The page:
Last week, an official-looking version of the popular WhatsApp messaging application for Android appeared on the Google Play Store, and more than one million users were tricked into downloading the fake app.
According to a recent report from BBC, redditors have discovered that a fake WhatsApp program that was available in Google Play was downloaded more than 1 million times recently before Google took it down.
The app, which was officially known as Update WhatsApp Messenger, had the same look and feel as the real Facebook-owned WhatsApp, and was even designed by someone who chose the name “WhatsApp Inc.,” to make people think it was a legitimate program.
It turns out the cybercriminal used some Unicode trickery to make it appear authentic. As you can see in the app details captured in the screenshots below, the scam artist added an invisible character space in the actual company name: “WhatsApp+Inc%C2%A0.”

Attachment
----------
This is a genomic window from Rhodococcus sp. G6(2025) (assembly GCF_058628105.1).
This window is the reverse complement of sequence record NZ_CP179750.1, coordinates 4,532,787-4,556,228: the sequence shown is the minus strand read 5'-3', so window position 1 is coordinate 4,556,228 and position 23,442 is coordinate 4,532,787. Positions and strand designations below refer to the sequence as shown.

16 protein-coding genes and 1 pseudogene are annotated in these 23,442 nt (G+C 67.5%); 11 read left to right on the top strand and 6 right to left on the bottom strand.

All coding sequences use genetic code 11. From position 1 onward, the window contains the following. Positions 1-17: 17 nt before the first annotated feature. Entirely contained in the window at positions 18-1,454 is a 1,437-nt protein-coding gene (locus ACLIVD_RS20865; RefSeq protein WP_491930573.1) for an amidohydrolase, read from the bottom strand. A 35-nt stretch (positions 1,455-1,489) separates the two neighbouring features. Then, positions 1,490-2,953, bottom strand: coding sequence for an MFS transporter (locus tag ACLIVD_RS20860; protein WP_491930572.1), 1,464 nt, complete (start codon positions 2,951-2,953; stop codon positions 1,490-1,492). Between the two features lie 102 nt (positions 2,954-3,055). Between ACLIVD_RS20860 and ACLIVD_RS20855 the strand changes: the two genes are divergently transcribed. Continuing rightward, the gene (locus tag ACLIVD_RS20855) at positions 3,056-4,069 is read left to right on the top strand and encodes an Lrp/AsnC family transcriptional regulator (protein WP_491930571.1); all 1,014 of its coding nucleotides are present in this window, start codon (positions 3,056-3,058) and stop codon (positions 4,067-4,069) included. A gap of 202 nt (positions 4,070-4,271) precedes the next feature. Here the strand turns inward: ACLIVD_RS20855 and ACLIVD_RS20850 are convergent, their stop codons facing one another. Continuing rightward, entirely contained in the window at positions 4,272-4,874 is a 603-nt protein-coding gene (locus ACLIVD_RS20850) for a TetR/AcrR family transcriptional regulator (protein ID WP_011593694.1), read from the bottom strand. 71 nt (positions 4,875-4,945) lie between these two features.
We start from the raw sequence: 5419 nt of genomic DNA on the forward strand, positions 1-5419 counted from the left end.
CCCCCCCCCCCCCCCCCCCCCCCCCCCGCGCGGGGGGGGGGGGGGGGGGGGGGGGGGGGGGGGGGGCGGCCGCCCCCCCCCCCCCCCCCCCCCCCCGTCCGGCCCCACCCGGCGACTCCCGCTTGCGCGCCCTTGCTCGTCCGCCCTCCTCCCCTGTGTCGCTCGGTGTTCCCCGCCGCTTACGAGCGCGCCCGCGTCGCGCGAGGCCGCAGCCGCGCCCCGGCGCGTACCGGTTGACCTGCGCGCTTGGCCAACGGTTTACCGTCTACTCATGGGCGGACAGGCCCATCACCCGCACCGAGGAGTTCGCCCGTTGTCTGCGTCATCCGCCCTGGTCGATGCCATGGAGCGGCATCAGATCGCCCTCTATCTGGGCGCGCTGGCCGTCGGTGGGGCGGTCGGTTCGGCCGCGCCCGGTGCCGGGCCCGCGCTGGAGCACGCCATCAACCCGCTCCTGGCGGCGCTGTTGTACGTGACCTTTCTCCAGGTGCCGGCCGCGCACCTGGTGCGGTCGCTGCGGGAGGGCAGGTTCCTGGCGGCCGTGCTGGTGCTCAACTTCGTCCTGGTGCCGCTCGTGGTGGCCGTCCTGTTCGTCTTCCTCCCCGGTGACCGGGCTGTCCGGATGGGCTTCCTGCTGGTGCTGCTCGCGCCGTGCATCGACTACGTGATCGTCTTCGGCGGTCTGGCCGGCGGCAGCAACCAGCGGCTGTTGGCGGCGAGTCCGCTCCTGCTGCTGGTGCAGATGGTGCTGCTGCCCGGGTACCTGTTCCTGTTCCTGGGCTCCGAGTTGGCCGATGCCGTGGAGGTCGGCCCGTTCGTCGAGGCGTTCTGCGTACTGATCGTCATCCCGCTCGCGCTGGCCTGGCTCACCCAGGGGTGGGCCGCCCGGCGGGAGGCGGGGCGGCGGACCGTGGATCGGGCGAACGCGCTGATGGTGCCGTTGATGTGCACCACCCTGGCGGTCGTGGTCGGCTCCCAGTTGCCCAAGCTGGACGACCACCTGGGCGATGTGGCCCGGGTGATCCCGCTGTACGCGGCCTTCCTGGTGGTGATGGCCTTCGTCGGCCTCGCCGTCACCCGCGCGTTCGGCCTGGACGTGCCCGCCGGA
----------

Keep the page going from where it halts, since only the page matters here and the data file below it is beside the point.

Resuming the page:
Although it looks very much like the real thing, installing the rogue software will run the real Android WhatsApp client, but with advertising plastered around it.
A Redditor named DexterGenius first spotted the discrepancy and decompiled the download code to find out what it really did. “The app itself has minimal permissions (internet access) but it’s basically an ad-loaded wrapper which has some code to download a second apk, also called ‘,'” DexterGenius wrote. “The app also tries to hide itself by not having a title and having a blank icon.”
Facebook’s WhatsApp is one of the most popular chatting applications in the world, allowing users to send everything from text and video to audio to others. WhatsApp also includes encryption technology to allow users to communicate with other people without worrying too much about an unauthorized person peering in to see what the discussion is about.